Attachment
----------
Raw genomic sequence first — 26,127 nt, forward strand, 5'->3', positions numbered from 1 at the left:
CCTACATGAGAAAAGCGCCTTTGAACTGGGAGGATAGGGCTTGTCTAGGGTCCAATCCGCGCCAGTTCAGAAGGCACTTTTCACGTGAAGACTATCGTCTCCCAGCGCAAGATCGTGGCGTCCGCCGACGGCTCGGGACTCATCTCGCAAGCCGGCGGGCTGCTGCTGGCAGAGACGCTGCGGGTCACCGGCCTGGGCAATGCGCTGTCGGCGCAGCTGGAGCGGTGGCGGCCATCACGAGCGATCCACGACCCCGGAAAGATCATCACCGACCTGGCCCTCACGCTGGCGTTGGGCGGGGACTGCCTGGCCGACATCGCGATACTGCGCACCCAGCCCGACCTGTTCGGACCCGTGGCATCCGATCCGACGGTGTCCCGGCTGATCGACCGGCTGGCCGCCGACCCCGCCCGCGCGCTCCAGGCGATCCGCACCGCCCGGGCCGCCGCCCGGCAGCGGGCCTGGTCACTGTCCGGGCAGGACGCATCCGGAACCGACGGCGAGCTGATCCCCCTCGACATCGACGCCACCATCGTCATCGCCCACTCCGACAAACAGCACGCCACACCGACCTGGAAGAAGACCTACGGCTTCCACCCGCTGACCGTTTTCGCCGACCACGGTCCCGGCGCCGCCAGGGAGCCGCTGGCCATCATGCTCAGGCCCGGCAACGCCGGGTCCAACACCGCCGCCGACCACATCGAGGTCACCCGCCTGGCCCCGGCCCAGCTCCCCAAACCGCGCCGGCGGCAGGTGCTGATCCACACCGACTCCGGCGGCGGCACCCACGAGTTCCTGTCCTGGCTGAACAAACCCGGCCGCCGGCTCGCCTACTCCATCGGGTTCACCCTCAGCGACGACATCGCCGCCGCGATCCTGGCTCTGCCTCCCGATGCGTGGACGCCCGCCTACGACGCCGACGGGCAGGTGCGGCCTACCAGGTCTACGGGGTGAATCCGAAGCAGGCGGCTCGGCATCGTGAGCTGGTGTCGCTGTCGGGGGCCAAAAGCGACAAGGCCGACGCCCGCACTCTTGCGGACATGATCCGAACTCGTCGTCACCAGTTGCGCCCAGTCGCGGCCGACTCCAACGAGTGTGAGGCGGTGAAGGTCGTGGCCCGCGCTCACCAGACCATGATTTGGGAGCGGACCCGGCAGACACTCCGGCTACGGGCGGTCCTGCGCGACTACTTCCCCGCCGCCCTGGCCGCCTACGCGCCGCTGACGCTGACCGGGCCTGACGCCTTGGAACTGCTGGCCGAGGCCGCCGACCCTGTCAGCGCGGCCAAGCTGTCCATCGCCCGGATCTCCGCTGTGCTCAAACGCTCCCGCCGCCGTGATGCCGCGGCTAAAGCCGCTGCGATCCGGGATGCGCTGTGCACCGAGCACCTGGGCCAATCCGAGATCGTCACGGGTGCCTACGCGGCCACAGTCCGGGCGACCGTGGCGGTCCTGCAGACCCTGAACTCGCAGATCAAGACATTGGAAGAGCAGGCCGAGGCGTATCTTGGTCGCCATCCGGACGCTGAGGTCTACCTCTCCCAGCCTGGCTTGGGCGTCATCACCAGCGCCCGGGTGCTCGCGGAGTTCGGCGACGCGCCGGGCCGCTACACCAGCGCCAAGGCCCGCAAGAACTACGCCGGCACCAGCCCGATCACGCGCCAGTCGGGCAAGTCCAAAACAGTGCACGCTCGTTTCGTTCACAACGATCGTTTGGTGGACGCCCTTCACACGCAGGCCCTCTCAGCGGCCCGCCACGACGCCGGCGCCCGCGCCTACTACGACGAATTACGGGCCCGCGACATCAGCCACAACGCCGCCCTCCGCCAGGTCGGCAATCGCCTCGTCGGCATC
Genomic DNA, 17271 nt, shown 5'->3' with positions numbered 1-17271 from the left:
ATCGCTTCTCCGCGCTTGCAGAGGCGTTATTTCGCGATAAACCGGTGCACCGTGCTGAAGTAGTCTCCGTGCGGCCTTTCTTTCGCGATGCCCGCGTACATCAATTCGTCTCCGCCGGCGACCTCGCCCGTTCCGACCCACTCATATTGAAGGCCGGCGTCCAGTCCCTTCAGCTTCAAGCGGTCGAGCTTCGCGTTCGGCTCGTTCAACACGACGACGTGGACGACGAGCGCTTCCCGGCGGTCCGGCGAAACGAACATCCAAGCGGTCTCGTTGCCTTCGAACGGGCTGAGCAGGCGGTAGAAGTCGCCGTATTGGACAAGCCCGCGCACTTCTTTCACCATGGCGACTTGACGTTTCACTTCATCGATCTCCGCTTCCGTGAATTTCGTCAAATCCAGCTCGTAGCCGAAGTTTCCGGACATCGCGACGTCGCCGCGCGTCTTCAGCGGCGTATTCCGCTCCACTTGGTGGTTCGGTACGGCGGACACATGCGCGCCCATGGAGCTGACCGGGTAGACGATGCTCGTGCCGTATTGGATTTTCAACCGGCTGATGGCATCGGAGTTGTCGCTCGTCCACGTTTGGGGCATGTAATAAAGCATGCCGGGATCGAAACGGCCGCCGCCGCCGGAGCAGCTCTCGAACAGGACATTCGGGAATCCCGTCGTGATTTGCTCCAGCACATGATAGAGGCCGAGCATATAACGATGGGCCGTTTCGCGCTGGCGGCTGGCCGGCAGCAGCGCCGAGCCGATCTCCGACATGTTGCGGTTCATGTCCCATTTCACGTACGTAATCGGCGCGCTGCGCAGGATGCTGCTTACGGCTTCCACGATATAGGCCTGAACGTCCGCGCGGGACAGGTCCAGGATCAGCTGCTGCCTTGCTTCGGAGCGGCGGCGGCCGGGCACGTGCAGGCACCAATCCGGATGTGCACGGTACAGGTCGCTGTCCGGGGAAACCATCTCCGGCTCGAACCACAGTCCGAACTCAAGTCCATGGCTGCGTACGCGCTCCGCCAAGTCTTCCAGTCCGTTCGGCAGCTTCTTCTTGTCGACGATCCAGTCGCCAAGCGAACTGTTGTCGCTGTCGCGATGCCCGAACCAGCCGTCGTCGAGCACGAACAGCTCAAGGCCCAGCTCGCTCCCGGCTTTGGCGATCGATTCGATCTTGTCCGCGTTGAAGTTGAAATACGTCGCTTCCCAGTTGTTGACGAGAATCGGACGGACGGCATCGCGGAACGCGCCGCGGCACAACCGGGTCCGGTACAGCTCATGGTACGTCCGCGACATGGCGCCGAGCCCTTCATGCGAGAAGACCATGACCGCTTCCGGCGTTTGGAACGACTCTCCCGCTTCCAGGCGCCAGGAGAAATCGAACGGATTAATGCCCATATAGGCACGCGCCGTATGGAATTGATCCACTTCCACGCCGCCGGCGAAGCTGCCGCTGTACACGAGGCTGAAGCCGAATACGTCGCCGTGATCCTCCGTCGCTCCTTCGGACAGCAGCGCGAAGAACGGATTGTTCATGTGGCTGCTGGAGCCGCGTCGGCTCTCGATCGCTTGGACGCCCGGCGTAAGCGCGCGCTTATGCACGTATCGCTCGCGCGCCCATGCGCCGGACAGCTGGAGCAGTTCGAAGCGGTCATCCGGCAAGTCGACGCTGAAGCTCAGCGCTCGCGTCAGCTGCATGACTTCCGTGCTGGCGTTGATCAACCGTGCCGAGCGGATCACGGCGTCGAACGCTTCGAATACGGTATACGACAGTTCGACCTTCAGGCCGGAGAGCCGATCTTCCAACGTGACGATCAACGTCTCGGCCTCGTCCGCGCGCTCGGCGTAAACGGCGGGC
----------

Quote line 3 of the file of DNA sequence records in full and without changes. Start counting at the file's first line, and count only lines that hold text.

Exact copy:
Genomic DNA, 17271 nt, shown 5'->3' with positions numbered 1-17271 from the left: